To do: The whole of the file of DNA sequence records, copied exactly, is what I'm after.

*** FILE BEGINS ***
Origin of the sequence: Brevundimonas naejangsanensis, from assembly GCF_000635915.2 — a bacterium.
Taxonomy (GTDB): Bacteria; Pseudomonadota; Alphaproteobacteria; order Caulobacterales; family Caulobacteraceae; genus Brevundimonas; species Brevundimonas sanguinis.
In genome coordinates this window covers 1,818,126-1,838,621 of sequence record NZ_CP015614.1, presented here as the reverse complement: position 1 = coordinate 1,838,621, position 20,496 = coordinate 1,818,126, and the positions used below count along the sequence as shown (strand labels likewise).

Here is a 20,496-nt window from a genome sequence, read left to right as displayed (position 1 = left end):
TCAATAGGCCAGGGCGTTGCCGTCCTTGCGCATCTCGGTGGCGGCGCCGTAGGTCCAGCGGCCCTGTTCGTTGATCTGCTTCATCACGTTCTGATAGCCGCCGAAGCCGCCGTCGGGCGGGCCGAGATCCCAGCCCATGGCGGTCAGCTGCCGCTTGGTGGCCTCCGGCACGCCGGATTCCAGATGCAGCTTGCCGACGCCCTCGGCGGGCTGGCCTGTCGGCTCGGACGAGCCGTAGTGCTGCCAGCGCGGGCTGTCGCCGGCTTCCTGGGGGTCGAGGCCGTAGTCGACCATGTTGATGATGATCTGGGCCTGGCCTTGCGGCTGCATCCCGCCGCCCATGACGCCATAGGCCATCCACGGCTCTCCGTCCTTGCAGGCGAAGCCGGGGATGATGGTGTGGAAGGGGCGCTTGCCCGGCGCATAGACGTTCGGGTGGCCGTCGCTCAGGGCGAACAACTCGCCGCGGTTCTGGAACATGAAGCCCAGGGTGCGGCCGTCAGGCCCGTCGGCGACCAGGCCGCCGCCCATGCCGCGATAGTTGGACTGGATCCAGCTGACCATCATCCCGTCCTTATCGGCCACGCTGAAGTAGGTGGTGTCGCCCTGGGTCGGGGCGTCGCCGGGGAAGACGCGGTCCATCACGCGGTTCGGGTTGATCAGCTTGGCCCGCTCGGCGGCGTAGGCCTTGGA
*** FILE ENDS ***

Origin of the sequence: Brevundimonas naejangsanensis, from assembly GCF_000635915.2 — a bacterium.
Taxonomy (GTDB): Bacteria; Pseudomonadota; Alphaproteobacteria; order Caulobacterales; family Caulobacteraceae; genus Brevundimonas; species Brevundimonas sanguinis.
In genome coordinates this window covers 1,818,126-1,838,621 of sequence record NZ_CP015614.1, presented here as the reverse complement: position 1 = coordinate 1,838,621, position 20,496 = coordinate 1,818,126, and the positions used below count along the sequence as shown (strand labels likewise).

Here is a 20,496-nt window from a genome sequence, read left to right as displayed (position 1 = left end):
TCAATAGGCCAGGGCGTTGCCGTCCTTGCGCATCTCGGTGGCGGCGCCGTAGGTCCAGCGGCCCTGTTCGTTGATCTGCTTCATCACGTTCTGATAGCCGCCGAAGCCGCCGTCGGGCGGGCCGAGATCCCAGCCCATGGCGGTCAGCTGCCGCTTGGTGGCCTCCGGCACGCCGGATTCCAGATGCAGCTTGCCGACGCCCTCGGCGGGCTGGCCTGTCGGCTCGGACGAGCCGTAGTGCTGCCAGCGCGGGCTGTCGCCGGCTTCCTGGGGGTCGAGGCCGTAGTCGACCATGTTGATGATGATCTGGGCCTGGCCTTGCGGCTGCATCCCGCCGCCCATGACGCCATAGGCCATCCACGGCTCTCCGTCCTTGCAGGCGAAGCCGGGGATGATGGTGTGGAAGGGGCGCTTGCCCGGCGCATAGACGTTCGGGTGGCCGTCGCTCAGGGCGAACAACTCGCCGCGGTTCTGGAACATGAAGCCCAGGGTGCGGCCGTCAGGCCCGTCGGCGACCAGGCCGCCGCCCATGCCGCGATAGTTGGACTGGATCCAGCTGACCATCATCCCGTCCTTATCGGCCACGCTGAAGTAGGTGGTGTCGCCCTGGGTCGGGGCGTCGCCGGGGAAGACGCGGTCCATCACGCGGTTCGGGTTGATCAGCTTGGCCCGCTCGGCGGCGTAGGCCTTGGA